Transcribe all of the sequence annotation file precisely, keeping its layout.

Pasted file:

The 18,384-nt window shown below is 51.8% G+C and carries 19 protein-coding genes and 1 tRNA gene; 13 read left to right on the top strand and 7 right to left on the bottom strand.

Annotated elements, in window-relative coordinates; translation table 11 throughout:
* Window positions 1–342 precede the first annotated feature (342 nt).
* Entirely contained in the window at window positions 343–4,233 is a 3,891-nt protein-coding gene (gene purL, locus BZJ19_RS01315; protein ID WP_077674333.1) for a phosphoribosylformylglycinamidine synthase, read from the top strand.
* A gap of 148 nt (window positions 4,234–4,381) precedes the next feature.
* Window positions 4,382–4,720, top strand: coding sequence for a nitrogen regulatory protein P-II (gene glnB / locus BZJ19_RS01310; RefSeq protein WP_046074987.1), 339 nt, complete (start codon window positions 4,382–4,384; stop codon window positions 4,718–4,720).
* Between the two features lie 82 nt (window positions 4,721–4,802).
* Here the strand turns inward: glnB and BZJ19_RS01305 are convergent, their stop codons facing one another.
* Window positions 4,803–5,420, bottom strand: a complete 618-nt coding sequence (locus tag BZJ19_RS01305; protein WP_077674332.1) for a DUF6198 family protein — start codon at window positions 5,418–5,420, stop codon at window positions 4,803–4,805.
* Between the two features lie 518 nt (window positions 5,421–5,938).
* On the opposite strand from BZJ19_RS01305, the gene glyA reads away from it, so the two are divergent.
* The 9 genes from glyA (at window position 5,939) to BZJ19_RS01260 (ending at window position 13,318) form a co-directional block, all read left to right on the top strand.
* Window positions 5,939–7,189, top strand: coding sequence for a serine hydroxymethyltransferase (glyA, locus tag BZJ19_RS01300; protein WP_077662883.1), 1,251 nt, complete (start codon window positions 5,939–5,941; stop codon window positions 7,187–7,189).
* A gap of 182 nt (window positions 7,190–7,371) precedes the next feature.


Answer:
The 18,384-nt window shown below is 51.8% G+C and carries 19 protein-coding genes and 1 tRNA gene; 13 read left to right on the top strand and 7 right to left on the bottom strand.

Annotated elements, in window-relative coordinates; translation table 11 throughout:
* Window positions 1–342 precede the first annotated feature (342 nt).
* Entirely contained in the window at window positions 343–4,233 is a 3,891-nt protein-coding gene (gene purL, locus BZJ19_RS01315; protein ID WP_077674333.1) for a phosphoribosylformylglycinamidine synthase, read from the top strand.
* A gap of 148 nt (window positions 4,234–4,381) precedes the next feature.
* Window positions 4,382–4,720, top strand: coding sequence for a nitrogen regulatory protein P-II (gene glnB / locus BZJ19_RS01310; RefSeq protein WP_046074987.1), 339 nt, complete (start codon window positions 4,382–4,384; stop codon window positions 4,718–4,720).
* Between the two features lie 82 nt (window positions 4,721–4,802).
* Here the strand turns inward: glnB and BZJ19_RS01305 are convergent, their stop codons facing one another.
* Window positions 4,803–5,420, bottom strand: a complete 618-nt coding sequence (locus tag BZJ19_RS01305; protein WP_077674332.1) for a DUF6198 family protein — start codon at window positions 5,418–5,420, stop codon at window positions 4,803–4,805.
* Between the two features lie 518 nt (window positions 5,421–5,938).
* On the opposite strand from BZJ19_RS01305, the gene glyA reads away from it, so the two are divergent.
* The 9 genes from glyA (at window position 5,939) to BZJ19_RS01260 (ending at window position 13,318) form a co-directional block, all read left to right on the top strand.
* Window positions 5,939–7,189, top strand: coding sequence for a serine hydroxymethyltransferase (glyA, locus tag BZJ19_RS01300; protein WP_077662883.1), 1,251 nt, complete (start codon window positions 5,939–5,941; stop codon window positions 7,187–7,189).
* A gap of 182 nt (window positions 7,190–7,371) precedes the next feature.